If he didn’t like that landing spot he could take the joy stick and jog it forward or backwards to sort of cursor around that spot and the computer then would recalculate the entire parallel projectory and bring him there. Then he could move it right or left as well and he could do that an infinite number of times before landing. Although his scope of choices got smaller as he got lower. It was basically a kind of supervisory control auto land. What this picture is, which is a computer graphic representation that’s on the cover of the book although the cover of the book mostly obscures it, is the moment about two hundred feet above the moon where Armstrong reaches up and turns that thing off.

At that point the New York Times said he landed it manually, which wasn’t true at all. He landed it in an only slightly less semi-automated flyby wire mode but it was hailed as the triumph of the human over the computer. The computer fails, there were these program alarms and Armstrong turns it off. Very interesting story. Won’t go into all the details of it but that whole thing is arguably the climatic moment of twentieth century technology. In some way shows you how difficult and complicated it is to make a system where there are human lives at stake that is automated in whatever degree.

The interesting contrast is actually with Soviet spacecraft controls which were much more highly automated than the American ones were in the 60’s and I think it’s still true. Part of that was because they weren’t using digital computers, they were using analog computers. It turns out for reasons that are probably pretty obvious to you, it’s harder to make an analog computer that’s richly interactive and in the digital computer, which was sort of a radical thing for Apollo, it enabled not a higher level of automation but actually a much richer engineering process to incorporate the human’s activities in the ways that were desired and rich and helpful.

I’m going to skip ahead now to present day. The book that I’m writing now is sort of about this problem, about why pure autonomy, which I don’t think exists anyway, is actually a less challenging problem than autonomy within a human context. That’s really the problem and that the government and a lot of industry, and you can almost see it in the way that Google publicizes this sort of space cadet car that they’re making, which is quite unrealistic in some ways and is part of some larger strategy. You can see them gradually coming around that the last thing you’re going to want is a car that you sit in that you read the newspaper in. Not least because it’s actually pretty dangerous. Because you know where we learn that? With airliners. If you can’t intervene with the system when it fails in a robust way and all systems will fail, you have a problem.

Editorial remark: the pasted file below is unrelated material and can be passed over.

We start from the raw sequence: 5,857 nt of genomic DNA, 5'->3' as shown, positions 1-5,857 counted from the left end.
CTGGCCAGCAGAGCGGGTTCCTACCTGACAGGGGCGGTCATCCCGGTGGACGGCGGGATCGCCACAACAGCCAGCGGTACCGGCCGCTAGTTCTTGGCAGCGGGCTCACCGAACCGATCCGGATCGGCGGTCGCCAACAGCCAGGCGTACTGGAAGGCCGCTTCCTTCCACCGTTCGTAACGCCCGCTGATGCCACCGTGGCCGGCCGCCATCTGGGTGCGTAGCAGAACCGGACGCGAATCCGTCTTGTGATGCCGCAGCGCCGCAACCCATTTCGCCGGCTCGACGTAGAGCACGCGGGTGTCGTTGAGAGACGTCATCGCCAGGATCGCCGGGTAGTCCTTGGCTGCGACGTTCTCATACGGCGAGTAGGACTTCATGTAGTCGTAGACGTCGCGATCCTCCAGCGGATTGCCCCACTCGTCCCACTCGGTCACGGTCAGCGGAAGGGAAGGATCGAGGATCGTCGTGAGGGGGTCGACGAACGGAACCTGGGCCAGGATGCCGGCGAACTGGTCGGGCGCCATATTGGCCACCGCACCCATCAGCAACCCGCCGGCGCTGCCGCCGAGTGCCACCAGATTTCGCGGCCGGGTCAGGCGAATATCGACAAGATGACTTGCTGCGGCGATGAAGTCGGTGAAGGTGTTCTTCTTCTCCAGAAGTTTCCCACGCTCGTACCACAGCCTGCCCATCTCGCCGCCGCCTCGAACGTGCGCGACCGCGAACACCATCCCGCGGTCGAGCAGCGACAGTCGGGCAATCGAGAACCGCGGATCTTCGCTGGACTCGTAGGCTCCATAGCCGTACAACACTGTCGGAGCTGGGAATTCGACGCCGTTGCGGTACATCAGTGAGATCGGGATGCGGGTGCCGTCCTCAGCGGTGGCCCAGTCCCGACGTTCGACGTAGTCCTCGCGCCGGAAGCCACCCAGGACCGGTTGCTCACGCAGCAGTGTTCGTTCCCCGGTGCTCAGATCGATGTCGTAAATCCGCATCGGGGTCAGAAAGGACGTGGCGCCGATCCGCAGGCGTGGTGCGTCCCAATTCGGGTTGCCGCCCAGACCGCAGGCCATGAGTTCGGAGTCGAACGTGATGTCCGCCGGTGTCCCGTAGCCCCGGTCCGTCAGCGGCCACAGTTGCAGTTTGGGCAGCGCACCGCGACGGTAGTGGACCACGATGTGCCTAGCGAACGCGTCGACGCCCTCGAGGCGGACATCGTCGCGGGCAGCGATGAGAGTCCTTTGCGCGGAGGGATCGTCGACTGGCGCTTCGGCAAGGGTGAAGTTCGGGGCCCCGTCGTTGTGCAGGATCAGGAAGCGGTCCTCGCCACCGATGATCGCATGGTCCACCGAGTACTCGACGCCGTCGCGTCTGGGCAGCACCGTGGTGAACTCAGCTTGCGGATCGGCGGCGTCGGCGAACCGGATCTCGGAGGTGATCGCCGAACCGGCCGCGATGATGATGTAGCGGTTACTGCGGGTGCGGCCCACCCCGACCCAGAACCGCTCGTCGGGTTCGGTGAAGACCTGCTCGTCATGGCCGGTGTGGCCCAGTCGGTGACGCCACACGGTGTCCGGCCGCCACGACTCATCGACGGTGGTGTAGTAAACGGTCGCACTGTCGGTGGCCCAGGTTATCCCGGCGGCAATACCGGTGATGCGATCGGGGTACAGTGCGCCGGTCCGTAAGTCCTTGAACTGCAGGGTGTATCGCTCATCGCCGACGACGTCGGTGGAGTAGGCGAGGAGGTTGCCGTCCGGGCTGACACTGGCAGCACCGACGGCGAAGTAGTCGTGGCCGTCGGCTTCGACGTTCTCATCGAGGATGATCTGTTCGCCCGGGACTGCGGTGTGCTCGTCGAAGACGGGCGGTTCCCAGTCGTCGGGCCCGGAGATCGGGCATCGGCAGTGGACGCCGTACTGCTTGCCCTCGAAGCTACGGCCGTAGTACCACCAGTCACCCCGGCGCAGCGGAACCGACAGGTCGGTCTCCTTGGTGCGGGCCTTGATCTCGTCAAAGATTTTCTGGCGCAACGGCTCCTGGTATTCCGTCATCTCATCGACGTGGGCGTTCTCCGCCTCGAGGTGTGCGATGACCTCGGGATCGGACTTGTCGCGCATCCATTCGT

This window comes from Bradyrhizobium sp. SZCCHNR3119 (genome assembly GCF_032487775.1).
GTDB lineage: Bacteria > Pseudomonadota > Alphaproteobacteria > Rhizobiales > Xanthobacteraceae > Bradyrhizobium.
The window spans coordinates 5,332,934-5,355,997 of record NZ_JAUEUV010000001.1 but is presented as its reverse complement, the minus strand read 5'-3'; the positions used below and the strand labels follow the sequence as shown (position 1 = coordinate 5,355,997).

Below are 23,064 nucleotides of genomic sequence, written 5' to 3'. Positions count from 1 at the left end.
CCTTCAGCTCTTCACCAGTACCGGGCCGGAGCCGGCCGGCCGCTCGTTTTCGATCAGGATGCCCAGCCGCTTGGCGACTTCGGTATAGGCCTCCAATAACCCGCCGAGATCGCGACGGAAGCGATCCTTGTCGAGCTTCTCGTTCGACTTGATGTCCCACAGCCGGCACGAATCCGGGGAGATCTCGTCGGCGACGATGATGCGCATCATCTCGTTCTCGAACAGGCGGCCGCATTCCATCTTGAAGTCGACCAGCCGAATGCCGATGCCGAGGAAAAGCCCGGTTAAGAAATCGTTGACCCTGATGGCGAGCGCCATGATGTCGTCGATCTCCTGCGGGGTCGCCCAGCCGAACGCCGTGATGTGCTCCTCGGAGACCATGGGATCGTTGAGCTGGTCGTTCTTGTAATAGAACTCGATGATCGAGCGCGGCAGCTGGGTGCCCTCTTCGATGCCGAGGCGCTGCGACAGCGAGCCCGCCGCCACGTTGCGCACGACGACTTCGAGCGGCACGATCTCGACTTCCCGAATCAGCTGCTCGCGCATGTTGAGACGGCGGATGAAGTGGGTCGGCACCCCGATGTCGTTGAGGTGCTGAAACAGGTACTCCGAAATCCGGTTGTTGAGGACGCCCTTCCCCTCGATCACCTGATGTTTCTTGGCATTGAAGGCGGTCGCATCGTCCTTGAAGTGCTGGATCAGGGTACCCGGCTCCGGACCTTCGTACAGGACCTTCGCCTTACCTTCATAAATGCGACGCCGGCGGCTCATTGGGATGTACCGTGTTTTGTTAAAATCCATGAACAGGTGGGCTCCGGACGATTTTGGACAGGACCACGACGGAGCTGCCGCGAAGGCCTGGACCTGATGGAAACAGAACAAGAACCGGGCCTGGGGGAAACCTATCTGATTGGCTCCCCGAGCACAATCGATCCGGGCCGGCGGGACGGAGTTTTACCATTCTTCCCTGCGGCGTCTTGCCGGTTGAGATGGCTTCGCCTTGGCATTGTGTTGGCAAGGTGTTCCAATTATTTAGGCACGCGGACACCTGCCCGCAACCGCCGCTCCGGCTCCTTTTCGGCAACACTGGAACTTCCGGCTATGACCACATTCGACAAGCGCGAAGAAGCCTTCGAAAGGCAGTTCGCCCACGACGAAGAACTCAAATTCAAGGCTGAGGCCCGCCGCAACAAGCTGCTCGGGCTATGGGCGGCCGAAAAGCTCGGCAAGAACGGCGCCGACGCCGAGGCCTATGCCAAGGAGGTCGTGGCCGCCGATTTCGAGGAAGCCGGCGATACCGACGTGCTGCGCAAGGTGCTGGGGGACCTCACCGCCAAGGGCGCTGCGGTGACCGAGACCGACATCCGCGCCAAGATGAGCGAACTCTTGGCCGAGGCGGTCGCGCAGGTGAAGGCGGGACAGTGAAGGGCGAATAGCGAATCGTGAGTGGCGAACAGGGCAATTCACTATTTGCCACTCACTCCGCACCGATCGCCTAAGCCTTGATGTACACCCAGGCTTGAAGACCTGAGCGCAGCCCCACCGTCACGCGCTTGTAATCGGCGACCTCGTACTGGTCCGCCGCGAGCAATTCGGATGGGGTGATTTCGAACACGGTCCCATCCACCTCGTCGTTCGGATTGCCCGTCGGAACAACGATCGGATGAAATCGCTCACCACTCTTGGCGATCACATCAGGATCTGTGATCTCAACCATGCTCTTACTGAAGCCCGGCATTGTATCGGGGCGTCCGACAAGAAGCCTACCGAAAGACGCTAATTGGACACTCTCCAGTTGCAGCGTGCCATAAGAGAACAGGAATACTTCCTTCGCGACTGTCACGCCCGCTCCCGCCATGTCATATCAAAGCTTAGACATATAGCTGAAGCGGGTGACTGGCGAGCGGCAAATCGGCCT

What I’m doing in the book is comparing deep ocean exploration and remote telerobotics there with aviation. This is a predator cockpit so remote vehicles and space exploration. I won’t go into all those but I’ll give you a couple of little anecdotes. This is sort of the world that I started in which again got me interested in these questions which is the world of undersea vehicles. This is a family tree created by the Oceanographic Institution in Woods Hole which is a couple hours south of here, which sort of represents the technological media that I worked in and is kind of a linear revolution story that is very much the one I’m brought into for the first fifteen years of my career or so.

You have Alvin down here, the three man submersible. Jason, Jr., a little remote vehicle. This actually went down the grand staircase of the Titanic. Jason, which I worked on in the last 80’s, which is sort of the first large scale fiber optically controlled remote vehicle and then by implication you move toward higher and higher levels of autonomy with these autonomous vehicles. These REMUS vehicles are actually the ones that found the Air France, the wreckage from Air France 447. Abe and Sea Bed and Century are mostly deep ocean science vehicles. Actually, a little piece from the book, Abe is the first autonomous robot to have it’s own obituary in the New York Times. Actually Nerious also imploded just about three or four weeks ago in one of the trenches off of New Guinea.

All kinds of interesting stories in these vehicles but the implication is that there’s a linear progress from human to remote to autonomous. That I think is the kind of, if you think of computer science and AI having a somewhat separate and independent genesis and evolution from cybernetics. The computer science department at MIT was founded in 1968. Much later than the cybernetic age in a certain way and was mostly composed of people from mathematics and electrical engineering. A little bit of psychology but not all that much. You’d be hard pressed to call that a cybernetic department in the way that other places have it.